The authors themselves give a straightforward presentation of the scope and aims of the book, when they comment that Vikings At War describes Viking military history between 750 and 1100AD, popularly known as the Viking Age.” (6) Likewise, the authors state that they “describe the historical developments, causes and conditions which led to the raiding expeditions, military campaigns, and conquests originating from Scandinavia during the Viking age. We present many of the most important military events and significant characters and groups. We discuss different aspects of offensive and defense warfare, weapons technology, military tradition, theory and practice. We hope to challenge some of the established presentations of the Viking as a peaceful trader, skilled hand worker and adventurous settler, and instead present an objective and nuanced assessment of the Viking warrior.” (6) The authors succeed at these openly expressed aims, not only giving a picture of the Viking as a warrior, in contrast to less militaristic accounts that have gained currency in recent decades, but also at providing an understanding of the relationship between Viking military efforts and society as a whole. For example, a discussion of Viking fortifications also includes an examination of sea defenses including palisade barriers, sunken ship defenses, and even floating booms. The authors strive with a great deal of success in presenting not only Viking offensive techniques but also defensive ones, and show how Viking society itself was changed as a result of the militarization of the Viking Age.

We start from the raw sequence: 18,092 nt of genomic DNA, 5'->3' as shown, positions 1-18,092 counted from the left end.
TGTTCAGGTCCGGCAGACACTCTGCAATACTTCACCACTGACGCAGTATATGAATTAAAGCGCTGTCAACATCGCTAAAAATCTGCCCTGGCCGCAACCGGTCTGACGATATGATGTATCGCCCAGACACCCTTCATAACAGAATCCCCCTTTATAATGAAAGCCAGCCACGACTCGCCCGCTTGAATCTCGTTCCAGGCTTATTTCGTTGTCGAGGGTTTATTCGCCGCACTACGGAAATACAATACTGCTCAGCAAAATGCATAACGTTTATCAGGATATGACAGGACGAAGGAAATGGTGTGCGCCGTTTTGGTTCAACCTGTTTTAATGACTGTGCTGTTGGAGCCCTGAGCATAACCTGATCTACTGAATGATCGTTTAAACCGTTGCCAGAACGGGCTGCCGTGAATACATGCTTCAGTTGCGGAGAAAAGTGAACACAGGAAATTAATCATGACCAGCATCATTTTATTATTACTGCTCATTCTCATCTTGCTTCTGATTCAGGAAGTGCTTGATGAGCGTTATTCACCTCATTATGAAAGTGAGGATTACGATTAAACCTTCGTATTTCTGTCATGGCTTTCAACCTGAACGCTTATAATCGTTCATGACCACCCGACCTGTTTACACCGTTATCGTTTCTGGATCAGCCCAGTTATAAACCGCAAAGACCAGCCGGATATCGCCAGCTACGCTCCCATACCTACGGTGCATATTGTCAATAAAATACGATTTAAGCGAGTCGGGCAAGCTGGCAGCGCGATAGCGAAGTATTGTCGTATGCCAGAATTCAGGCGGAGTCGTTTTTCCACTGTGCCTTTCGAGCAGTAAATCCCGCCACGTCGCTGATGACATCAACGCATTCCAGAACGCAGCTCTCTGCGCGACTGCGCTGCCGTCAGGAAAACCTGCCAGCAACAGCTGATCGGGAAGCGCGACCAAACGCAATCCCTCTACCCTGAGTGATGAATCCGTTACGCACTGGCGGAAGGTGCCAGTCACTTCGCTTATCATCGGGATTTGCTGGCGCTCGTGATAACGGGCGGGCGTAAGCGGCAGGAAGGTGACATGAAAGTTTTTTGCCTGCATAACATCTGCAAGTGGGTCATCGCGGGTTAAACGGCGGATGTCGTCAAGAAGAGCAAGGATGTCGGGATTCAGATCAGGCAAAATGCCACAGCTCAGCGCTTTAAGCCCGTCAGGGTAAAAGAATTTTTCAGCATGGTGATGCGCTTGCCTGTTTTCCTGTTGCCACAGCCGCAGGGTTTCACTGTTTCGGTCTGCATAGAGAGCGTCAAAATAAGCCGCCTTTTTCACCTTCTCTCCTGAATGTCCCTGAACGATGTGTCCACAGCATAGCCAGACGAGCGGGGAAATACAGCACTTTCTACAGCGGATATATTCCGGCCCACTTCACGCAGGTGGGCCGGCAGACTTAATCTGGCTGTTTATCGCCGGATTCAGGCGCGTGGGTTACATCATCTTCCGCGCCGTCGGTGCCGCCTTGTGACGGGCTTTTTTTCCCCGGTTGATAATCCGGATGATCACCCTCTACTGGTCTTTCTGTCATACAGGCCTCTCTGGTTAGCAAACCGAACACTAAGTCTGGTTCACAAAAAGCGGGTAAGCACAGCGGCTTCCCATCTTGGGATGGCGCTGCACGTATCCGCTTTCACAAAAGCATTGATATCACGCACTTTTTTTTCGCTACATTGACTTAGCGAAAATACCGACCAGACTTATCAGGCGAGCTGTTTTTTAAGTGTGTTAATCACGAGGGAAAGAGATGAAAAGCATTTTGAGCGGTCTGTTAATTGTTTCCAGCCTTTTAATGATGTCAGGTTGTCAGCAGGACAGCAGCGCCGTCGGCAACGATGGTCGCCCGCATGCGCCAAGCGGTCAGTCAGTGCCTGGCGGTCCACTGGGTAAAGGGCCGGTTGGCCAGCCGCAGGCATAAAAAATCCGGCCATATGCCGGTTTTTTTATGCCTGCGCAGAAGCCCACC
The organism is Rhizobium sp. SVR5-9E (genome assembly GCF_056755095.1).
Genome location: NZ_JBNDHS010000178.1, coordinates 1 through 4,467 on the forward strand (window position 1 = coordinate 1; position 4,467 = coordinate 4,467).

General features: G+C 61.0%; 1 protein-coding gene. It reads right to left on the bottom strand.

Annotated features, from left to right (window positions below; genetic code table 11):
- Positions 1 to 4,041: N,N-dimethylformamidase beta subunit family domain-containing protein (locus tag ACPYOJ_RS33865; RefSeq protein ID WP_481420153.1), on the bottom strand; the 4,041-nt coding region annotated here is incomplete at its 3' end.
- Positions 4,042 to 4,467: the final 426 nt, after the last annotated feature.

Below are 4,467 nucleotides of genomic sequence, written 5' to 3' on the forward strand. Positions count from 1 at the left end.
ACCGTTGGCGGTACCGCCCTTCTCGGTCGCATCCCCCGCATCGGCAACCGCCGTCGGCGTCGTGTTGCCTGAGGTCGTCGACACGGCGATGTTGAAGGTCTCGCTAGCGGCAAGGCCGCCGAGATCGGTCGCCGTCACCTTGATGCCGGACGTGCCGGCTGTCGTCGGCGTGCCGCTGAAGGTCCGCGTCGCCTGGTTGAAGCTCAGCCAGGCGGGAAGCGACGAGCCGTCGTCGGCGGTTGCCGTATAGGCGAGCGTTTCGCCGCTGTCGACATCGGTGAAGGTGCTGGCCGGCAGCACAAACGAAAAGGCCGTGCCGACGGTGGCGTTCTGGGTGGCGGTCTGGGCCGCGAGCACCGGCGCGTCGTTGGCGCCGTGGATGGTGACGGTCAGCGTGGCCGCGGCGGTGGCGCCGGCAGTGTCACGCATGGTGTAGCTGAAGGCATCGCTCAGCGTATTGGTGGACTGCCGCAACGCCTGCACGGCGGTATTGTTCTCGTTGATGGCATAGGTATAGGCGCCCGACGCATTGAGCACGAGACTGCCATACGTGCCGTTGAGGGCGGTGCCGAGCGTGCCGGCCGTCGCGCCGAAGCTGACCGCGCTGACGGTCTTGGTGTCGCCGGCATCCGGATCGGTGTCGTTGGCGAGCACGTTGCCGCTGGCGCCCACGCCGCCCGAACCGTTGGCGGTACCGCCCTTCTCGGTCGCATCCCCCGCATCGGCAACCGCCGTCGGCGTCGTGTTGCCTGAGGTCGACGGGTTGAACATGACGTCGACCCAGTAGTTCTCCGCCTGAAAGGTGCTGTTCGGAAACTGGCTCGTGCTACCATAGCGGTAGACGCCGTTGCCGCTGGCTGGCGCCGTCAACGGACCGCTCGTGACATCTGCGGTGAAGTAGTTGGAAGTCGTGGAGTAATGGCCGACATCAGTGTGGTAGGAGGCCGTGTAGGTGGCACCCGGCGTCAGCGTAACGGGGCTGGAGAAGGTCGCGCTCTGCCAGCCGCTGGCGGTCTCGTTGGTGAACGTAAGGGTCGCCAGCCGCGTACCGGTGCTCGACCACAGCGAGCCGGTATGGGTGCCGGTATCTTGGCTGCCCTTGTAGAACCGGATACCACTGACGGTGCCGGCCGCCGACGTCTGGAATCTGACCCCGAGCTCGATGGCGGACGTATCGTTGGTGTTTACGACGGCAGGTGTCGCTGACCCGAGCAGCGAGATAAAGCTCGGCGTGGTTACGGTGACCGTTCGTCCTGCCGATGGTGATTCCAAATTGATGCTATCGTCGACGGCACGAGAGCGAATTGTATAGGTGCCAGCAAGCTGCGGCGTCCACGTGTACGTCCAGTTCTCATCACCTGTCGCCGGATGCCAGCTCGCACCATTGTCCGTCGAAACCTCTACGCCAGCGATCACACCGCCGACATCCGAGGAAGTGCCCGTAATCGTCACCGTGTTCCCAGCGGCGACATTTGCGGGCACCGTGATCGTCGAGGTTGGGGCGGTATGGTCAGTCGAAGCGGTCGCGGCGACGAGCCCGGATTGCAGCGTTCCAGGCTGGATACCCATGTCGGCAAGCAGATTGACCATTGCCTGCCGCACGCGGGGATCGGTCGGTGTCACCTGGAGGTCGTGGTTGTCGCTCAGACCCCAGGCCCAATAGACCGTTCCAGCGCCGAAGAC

Overall, this is a book that provides an informative and exciting presentation of Viking military history that ought to engage a large audience. Those who are specialists in the history of the Viking Age will find this book to be a general account but one that challenge perspectives of the Vikings as being largely peaceful in nature. These readers will likely find the authors’ detailed examination of the material evidence of Viking militarism to be of the most interest, as well as the authors’ discussion of the relationship between war and society in Scandinavian societies at the time. More general readers will likely enjoy the first half of the book but will find the second half of the book, where the authors discuss important but often forgotten Viking heroes, to be of great interest as the narrative focus of the second half of this book provides a sweeping epic story worthy of the Viking sagas themselves. The authors show themselves aware of the relevant historiography as well as the material evidence that needs to be explained, and also have a strong grasp of narrative flow. The result is an excellent history of an important historical era that is not only award-winning in its original Norwegian but also a compelling history in English translation as well. Readers from the undergraduate level and up will find much to appreciate here, whether they look at the photos of various historical finds, peruse the book’s many maps of Viking raids and invasions, or read the book’s substantial text. Those English-language readers who have a strong interest in Viking history will find a great deal of value in reading this volume and adding it to their own library.